This entry is part 23 of 47 in the series British Antarctic Survey

I started writing the last two blogs with the intention of telling stories from my holiday trip to the Barff, but both times I haven’t made it past my beloved the Macaroni Penguins! Hopefully, this post will give a better description of my three days R+R.

Where to start….? Well, the beginning is as good as anywhere, I suppose. After an early start of preparation and biosecuring all our gear, myself and Ernie were ferried across to the Barff Peninsula by the team. After a brief ‘cuppa’ in the government hut, we loaded our gear up and set off on for Rookery Bay. The walk is about three hours and fairly challenging when carrying all your camping gear but we made good time and even with a couple of stops for snacks, we were soon arriving at our destination.

View down to out bivvy site at Rookery

View down to our bivvy site at Rookery

First thing for us to sort out was our bivvy site, which involved finding shelter from the wind. Instead of lumping a tent over the hill we both opted for bivvy bags, which are basically small waterproof bags you slide into within a sleeping bag. Once unloaded, I headed out to find the closest source of water, which wasn’t as easy as I thought because I kept getting distracted by wildlife.

Within 20m of camp I came across this brown skua taking a dip.

Within 20m of camp I came across this brown skua taking a dip.

Undoubtably the remains of penguin chick still on its head

Undoubtably the remains of penguin chick still on its face

After leaving the skua, it wasn’t long before I heard the haunting calls of displaying Light Mantled Sooty Albatross. So taking another diversion, I made out for the cliff tops where I quickly discovered a single Albatross on the ground, displaying to two overflying Albatross. The grounded bird was sat on what seemed to be a nest bowl but by this time of the season, you would be expecting to see chicks, if it had been successful.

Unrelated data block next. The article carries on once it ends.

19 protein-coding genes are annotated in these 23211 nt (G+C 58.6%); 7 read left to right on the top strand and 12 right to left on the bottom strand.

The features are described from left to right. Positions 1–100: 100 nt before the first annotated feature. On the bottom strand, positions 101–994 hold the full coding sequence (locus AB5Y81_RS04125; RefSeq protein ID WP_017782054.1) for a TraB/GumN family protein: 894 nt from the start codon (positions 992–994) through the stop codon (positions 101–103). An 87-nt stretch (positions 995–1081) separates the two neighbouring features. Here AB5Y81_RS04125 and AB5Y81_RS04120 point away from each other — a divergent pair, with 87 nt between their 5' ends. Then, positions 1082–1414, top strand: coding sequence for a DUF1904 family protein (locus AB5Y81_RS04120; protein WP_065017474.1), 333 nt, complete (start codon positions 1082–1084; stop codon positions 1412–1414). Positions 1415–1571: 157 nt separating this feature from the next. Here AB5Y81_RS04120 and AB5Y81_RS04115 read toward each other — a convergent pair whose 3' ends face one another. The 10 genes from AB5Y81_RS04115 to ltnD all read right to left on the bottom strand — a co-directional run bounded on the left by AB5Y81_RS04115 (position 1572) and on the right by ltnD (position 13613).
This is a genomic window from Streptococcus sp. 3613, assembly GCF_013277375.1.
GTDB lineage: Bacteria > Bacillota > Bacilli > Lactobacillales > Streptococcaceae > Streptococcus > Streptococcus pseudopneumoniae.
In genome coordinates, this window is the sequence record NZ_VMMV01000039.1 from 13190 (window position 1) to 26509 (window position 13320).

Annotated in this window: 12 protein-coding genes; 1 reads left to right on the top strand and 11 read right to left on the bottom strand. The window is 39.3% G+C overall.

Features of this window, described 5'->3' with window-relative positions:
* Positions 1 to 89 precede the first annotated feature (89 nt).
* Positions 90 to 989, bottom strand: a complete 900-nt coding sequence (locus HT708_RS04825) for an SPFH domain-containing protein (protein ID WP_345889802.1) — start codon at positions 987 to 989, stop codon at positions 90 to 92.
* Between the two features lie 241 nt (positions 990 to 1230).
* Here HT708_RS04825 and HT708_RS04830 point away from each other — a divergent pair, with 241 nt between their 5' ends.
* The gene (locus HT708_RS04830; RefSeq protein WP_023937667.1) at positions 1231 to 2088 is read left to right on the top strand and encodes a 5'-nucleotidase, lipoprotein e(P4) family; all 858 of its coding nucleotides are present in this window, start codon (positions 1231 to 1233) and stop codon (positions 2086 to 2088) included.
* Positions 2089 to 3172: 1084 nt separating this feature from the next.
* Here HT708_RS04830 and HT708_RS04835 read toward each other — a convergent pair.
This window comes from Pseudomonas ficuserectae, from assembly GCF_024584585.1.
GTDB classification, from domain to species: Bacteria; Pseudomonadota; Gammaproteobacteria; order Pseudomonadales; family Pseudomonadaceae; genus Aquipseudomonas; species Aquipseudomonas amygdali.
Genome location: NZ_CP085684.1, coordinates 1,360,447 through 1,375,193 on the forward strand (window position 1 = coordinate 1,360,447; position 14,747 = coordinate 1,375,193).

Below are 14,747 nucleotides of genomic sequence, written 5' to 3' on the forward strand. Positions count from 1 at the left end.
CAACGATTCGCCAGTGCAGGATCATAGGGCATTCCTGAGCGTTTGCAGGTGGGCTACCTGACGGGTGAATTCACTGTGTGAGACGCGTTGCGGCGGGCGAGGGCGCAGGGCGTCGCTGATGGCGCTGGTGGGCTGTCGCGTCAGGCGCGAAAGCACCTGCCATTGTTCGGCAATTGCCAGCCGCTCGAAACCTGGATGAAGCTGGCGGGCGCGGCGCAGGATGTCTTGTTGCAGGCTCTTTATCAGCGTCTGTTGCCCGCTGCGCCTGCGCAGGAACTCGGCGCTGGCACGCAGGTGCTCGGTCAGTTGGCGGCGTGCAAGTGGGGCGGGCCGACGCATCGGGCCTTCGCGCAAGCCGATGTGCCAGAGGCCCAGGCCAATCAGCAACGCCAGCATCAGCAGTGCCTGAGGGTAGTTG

Light Mantled Sooty Albatross coming into land at Rookery

Light Mantled Sooty Albatross coming into land at Rookery

Second bird landing within the tussock

Second bird landing within the tussock

Light Mantle Albatross in flight over the sea

Light Mantle Albatross in flight over the sea

With the light fading, I quickly finished my objective, returning to camp armed with fresh water. We soon had it boiling and were tucking into our army chicken tikka ration packs. Content and full of food, we headed to our bivvy bags and watched the numerous satellites and shooting stars pass over head until sleep kicked in.

Last light over the pass we had crossed earlier in the day

Last light over the mountain pass we had crossed earlier in the day

To say it was cold was a massive understatement! At one point the frost was so severe that I found my bivvy bag was frozen to the ground. However, snug inside my sleeping bag, I slept well and was soon waking up for a morning spent within the Macaroni colony.

View above the macaroni colony to see

View above the macaroni colony to sea

Keen to make it back to Coral before the end of the day, the pair of us decided it was best to start making our way after lunch. The walk is fairly spectacular, taking you past flats covered in breeding petrels, up a Gentoo penguin motorway to a small breeding colony, before heading up a steep mountain pass alongside glacial rivers.

View from the top of the pass, down to Rookery, which is the last bit of land you can see.

View from the top of the pass, down to Rookery, which is the last bit of land you can see.

Once at the top, it’s all downhill, navigating through valleys with mountains on all sides, past three huge lakes and back to Coral Hut where we would be spending the next two nights.

View from the top of the pass to the Three Lakes

View from the top of the pass, down to the Three Lakes

Our final descent down to Coral Hut and the seaside!

Our final descent down to Coral Hut and the seaside!

Coral, like most of the South Georgian coastline, is teaming with wildlife. So we most definitely would not be alone….

Antarctic Fur Seal relaxing at Coral

Antarctic Fur Seal relaxing by our hut at Coral

 

Series Navigation<< Macaroni Penguins – Fact FileHoliday Part 3 – More Albatross >>
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One thought on “Holiday – Part 2

  1. Wonderful,love reading your blog, although very happy that I’m reading in a comfortable chair in the warm. Your photographs are amazing. Keep it coming.

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